Ottawa police, bylaw increasing downtown presence on anniversary of ‘Freedom Convoy’ protest

Ottawa police and Bylaw Services are telling residents and visitors they will be taking a zero-tolerance approach to parking, noise and fireworks violations downtown this weekend, on the one-year anniversary of the ‘Freedom Convoy’ demonstration.

The city of Ottawa issued a statement late Thursday afternoon, promising “increased enforcement” in the downtown core on Friday, Saturday and Sunday, including special parking restrictions.

“All vehicles found violating these regulations will be ticketed and towed,” the city said in a statement.

On Jan. 28, 2022, thousands of vehicles and people rolled into downtown Ottawa as part of the ‘Freedom Convoy’ to protest COVID-19 vaccine mandates and other public health measures. The protest occupied several streets in the Parliamentary Precinct for more than three weeks, and forced the closure of several businesses including the Rideau Centre.

The city says special parking restrictions will be in effect between Friday and Sunday, and drivers are being advised to follow signage and to park their vehicles accordingly. The city did not say where the special parking restrictions will be in effect.

Bylaw Services will also have additional officers in the core to enforce all parking regulations and to issue tickets to anyone violating other city of Ottawa Bylaws, including:

  • Unnecessary motor-vehicle or other noise, including speakers

  • Construction or installation of structures on City property

  • Public urination and defecation

  • Open air fires

  • Littering

  • Lighting and discharging fireworks

Ottawa police have said that residents and businesses will see an increased police presence from time-to-time in the downtown core between now and mid-February.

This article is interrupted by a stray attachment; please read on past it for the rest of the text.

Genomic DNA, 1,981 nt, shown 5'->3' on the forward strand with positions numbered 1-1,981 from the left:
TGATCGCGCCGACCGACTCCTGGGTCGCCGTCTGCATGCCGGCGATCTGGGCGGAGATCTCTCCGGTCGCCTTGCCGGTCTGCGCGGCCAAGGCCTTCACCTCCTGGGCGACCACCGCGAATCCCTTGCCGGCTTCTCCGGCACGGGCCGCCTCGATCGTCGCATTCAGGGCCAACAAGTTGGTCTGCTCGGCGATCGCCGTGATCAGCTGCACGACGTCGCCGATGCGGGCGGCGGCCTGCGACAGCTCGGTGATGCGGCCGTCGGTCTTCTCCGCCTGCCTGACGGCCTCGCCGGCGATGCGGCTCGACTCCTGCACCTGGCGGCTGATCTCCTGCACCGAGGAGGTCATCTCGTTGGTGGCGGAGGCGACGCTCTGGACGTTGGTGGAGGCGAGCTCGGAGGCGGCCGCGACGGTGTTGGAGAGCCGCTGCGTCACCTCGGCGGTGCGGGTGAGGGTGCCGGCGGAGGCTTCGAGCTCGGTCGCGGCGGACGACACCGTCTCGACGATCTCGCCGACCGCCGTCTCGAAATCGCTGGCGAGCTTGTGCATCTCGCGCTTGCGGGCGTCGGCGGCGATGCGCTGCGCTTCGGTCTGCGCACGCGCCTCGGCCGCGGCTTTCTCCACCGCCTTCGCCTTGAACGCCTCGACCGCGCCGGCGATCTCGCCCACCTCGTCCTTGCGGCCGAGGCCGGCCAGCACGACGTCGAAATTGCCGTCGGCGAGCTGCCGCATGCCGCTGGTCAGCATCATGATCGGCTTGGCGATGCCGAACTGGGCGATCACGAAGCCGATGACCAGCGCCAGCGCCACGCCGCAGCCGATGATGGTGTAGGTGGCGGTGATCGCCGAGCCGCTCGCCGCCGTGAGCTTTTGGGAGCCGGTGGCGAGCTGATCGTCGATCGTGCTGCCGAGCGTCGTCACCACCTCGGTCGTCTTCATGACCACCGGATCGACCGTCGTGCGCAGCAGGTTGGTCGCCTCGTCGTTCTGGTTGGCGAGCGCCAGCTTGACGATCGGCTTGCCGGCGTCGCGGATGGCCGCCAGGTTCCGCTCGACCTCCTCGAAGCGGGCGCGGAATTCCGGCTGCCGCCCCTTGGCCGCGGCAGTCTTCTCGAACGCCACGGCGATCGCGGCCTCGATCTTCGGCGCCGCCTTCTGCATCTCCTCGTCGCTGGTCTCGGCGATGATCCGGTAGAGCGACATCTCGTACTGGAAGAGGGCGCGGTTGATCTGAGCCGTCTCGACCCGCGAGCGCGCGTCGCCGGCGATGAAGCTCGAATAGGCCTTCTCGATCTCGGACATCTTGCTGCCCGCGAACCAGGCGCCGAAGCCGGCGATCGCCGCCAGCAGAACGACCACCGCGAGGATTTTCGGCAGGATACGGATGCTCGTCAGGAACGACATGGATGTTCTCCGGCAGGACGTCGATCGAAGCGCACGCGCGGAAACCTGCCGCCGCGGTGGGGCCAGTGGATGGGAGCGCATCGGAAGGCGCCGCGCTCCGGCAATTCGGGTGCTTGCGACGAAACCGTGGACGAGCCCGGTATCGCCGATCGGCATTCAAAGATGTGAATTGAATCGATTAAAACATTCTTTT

Chief Eric Stubbs says police will not tolerate vehicle-based protests in the downtown core.

“People want lawful, peaceful and safe protests on Parliament Hill. We deal with that almost every day. It’s the freedom of every Canadian to protest and we support people with that, but if it’s not lawful, peaceful and safe, that’s when we have to be more assertive,” Stubbs said on Monday.

“We’ve been clear, I’ve been clear that our goal is to not have a vehicle-based protest and if someone attempts that, we will take action to dismantle it very quickly.”

Stubbs said intelligence officers are monitoring “all over the place” and there could be no protest at all or a couple of hundred people showing up this weekend.

Police said last week that it had not seen “specific information” on plans for large-scale demonstrations or protest in Ottawa, but said the potential for some levels of protests exist.

“We will have resources, logistics, traffic, towing and staffing plans in place to address any type of scenario and will not allow the conditions to occur that resulted in the February 2022 convoy,” police said on Twitter.

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